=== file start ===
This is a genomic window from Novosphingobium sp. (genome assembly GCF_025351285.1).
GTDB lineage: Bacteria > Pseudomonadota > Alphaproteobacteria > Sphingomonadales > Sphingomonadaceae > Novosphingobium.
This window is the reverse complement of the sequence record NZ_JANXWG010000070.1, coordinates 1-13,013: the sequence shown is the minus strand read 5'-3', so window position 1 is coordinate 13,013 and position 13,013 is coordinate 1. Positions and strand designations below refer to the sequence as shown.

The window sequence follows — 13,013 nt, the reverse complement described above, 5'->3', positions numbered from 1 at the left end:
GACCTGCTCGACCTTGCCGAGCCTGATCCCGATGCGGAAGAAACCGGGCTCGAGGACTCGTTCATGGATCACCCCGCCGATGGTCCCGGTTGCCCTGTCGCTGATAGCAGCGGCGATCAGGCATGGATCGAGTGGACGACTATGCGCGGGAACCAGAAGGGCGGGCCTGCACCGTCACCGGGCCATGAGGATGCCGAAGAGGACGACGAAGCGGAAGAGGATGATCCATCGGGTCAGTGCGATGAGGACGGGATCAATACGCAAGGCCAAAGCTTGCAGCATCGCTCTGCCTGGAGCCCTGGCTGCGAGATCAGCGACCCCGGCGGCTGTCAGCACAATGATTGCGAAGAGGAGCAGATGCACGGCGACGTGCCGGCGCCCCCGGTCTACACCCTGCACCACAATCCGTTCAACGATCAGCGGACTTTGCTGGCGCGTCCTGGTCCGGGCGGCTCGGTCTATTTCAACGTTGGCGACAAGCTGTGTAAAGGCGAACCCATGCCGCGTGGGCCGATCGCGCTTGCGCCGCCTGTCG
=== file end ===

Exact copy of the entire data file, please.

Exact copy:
This is a genomic window from Novosphingobium sp. (genome assembly GCF_025351285.1).
GTDB lineage: Bacteria > Pseudomonadota > Alphaproteobacteria > Sphingomonadales > Sphingomonadaceae > Novosphingobium.
This window is the reverse complement of the sequence record NZ_JANXWG010000070.1, coordinates 1-13,013: the sequence shown is the minus strand read 5'-3', so window position 1 is coordinate 13,013 and position 13,013 is coordinate 1. Positions and strand designations below refer to the sequence as shown.

The window sequence follows — 13,013 nt, the reverse complement described above, 5'->3', positions numbered from 1 at the left end:
GACCTGCTCGACCTTGCCGAGCCTGATCCCGATGCGGAAGAAACCGGGCTCGAGGACTCGTTCATGGATCACCCCGCCGATGGTCCCGGTTGCCCTGTCGCTGATAGCAGCGGCGATCAGGCATGGATCGAGTGGACGACTATGCGCGGGAACCAGAAGGGCGGGCCTGCACCGTCACCGGGCCATGAGGATGCCGAAGAGGACGACGAAGCGGAAGAGGATGATCCATCGGGTCAGTGCGATGAGGACGGGATCAATACGCAAGGCCAAAGCTTGCAGCATCGCTCTGCCTGGAGCCCTGGCTGCGAGATCAGCGACCCCGGCGGCTGTCAGCACAATGATTGCGAAGAGGAGCAGATGCACGGCGACGTGCCGGCGCCCCCGGTCTACACCCTGCACCACAATCCGTTCAACGATCAGCGGACTTTGCTGGCGCGTCCTGGTCCGGGCGGCTCGGTCTATTTCAACGTTGGCGACAAGCTGTGTAAAGGCGAACCCATGCCGCGTGGGCCGATCGCGCTTGCGCCGCCTGTCG